Zapatero and Rajoy in pact against Ibarretxe
14 January 2005, MADRID-Spanish prime minister Jose Luis Rodríguez Zapatero was poised to make a pact with the leader of the Oppostion against the controversial 'Ibarretxe plan' for Basque independence.
14 January 2005
MADRID-Spanish prime minister Jose Luis Rodríguez Zapatero was poised to make a pact with the leader of the Oppostion against the controversial 'Ibarretxe plan' for Basque independence.
Zapatero was meeting Mariano Rajoy, leader of the conservative Popular Party, in Madrid to discuss the matter which has gripped Spanish politics for the past two weeks.
Sources close to both men disclosed they were both about to do a deal to guarantee opposition to the Basque plan.
The move came after the president of the Basque parliament, Juan Maria Atutxa, formally put the plan to the parliament in Madrid.
In talks with president of the national parliament, Manuel Marin, he also proposed setting up a joint committee of deputies from the Basque country and Madrid to study the plan before its expected rejection by the Madrid parliament in March.
Marin firmly rejected the offer, Atuxta told a news conference.
"The Basque people will never understand that this project is rejected without first being being thoroughly examined," he said.
"We want to negotiate, we want to talk and we certainly do want to pressure."
The move followed a meeting between Zapatero and the Basque regional premier Juan Jose Ibarretxe on Thursday in which the Spanish prime minister said that his plan for greater independence for the north-east province had no chance of success.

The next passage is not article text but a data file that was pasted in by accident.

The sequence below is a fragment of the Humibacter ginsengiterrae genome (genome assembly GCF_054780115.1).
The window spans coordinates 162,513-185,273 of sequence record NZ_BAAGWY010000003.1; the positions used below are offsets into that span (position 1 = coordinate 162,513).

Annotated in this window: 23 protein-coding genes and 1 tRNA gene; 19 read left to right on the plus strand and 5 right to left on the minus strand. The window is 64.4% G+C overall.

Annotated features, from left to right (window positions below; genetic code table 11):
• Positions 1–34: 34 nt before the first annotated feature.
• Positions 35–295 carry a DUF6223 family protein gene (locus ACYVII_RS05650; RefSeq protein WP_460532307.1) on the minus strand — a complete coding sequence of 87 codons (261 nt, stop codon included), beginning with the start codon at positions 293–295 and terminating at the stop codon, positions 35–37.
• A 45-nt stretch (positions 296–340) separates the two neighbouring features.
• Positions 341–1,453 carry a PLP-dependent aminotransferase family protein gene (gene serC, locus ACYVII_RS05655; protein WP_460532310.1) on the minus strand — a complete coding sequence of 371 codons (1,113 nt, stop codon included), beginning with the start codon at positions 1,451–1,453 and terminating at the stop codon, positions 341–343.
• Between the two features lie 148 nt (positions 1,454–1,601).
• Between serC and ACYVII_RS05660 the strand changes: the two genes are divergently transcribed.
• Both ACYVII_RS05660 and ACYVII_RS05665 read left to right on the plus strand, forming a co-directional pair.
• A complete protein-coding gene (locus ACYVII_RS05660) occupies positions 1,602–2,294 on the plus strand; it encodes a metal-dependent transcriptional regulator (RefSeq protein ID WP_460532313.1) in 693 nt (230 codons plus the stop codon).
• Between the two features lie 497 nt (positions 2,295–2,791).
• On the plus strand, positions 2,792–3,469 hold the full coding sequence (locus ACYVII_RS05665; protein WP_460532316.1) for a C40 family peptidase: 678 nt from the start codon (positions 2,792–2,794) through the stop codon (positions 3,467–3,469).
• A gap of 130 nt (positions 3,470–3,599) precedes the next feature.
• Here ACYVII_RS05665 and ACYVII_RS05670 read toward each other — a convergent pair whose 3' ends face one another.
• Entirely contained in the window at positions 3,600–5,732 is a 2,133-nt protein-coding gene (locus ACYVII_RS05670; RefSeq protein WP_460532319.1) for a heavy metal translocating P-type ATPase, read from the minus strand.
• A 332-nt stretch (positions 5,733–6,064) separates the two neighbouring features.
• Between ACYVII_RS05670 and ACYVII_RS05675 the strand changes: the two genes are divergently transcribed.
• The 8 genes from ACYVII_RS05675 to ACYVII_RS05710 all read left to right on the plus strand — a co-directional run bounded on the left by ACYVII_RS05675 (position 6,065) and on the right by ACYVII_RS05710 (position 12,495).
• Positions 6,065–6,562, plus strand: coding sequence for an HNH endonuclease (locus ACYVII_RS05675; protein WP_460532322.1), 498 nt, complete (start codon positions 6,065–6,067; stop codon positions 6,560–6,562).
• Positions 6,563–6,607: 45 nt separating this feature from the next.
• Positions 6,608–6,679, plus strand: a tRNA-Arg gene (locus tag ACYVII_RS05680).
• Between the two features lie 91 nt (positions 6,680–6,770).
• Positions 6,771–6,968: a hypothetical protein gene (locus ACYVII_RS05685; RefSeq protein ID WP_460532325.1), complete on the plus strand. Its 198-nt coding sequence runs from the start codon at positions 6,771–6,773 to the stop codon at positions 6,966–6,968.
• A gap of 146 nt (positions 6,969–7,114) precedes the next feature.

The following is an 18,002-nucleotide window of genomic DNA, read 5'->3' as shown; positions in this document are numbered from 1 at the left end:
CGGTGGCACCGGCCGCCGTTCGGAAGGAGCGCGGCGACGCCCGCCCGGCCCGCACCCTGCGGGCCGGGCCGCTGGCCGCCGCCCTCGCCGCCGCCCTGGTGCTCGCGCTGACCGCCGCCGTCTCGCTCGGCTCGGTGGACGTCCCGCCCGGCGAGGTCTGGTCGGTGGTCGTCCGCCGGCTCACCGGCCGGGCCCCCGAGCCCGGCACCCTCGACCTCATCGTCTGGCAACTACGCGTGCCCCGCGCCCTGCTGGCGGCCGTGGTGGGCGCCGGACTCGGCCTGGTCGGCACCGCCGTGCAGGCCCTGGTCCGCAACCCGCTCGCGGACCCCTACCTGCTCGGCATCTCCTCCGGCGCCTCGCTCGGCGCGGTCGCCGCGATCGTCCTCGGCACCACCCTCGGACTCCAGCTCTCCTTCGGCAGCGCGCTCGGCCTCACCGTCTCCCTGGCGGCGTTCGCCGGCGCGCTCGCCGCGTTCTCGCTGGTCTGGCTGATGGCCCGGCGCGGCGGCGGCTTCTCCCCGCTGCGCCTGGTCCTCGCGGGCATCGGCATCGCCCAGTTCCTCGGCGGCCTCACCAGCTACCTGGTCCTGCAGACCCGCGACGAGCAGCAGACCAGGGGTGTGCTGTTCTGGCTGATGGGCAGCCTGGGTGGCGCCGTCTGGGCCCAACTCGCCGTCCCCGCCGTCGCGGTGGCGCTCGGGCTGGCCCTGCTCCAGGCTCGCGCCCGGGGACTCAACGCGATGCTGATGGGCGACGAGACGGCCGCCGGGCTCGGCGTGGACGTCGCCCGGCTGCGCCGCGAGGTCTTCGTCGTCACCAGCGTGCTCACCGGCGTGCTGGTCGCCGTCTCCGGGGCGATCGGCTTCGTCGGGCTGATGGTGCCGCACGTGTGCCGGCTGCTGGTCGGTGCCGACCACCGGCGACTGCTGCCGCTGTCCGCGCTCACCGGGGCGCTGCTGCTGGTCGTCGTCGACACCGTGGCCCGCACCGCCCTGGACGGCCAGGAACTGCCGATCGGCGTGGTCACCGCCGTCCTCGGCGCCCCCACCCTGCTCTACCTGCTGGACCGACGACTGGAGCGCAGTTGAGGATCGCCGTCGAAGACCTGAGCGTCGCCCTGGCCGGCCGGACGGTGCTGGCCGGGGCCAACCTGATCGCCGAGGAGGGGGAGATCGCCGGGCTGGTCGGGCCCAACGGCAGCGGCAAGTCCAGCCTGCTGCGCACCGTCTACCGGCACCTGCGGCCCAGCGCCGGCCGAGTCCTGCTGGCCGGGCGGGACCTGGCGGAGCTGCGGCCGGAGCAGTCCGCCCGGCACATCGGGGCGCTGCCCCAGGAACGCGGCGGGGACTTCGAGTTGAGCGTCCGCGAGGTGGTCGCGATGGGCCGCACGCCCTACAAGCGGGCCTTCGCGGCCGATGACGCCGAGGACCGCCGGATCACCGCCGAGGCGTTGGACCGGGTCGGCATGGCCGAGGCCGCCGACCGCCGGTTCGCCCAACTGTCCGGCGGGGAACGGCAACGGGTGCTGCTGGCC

Zapatero told Ibarretxe his proposal "will never be approved and, consequently, never implemented."
Ibarretxe has been pressing for a vote on the issue in the Spanish parliament, but has said if it votes against his proposals then he would accept that decision.
The row over the so-called Ibarretxe Plan was re-ignited when the Basque parliament unexpectedly passed the plan on 30 December.
The Basque regional prime minister claims that if his plan is adopted it will force the Basque terrorist organisation ETA to call a truce.
But ETA has said it will not support the plan as it does not go far enough.
Both the government and Opposition claim the plan breaks the Constitution.
Ibarretxe is determined to hold a referendum amid stiff opposition from the Spanish government and the main Opposition parties in Spain.
He wants to create a Basque state "freely associated" with Spain.
Framed in the guise of a reform of the statute, the Ibarretxe plan is modelled on the status of territories such as Quebec or Puerto Rico and seeks to obtain a system of co-sovereignty for the Basque Country.
In effect it would result in almost total internal control in the region being handed over to the administration in Vitoria, the Basque capital, the definition of Basques as a nation, and a degree of representation abroad independent of Madrid.
[Copyright EFE with Expatica]
Subject: Spanish news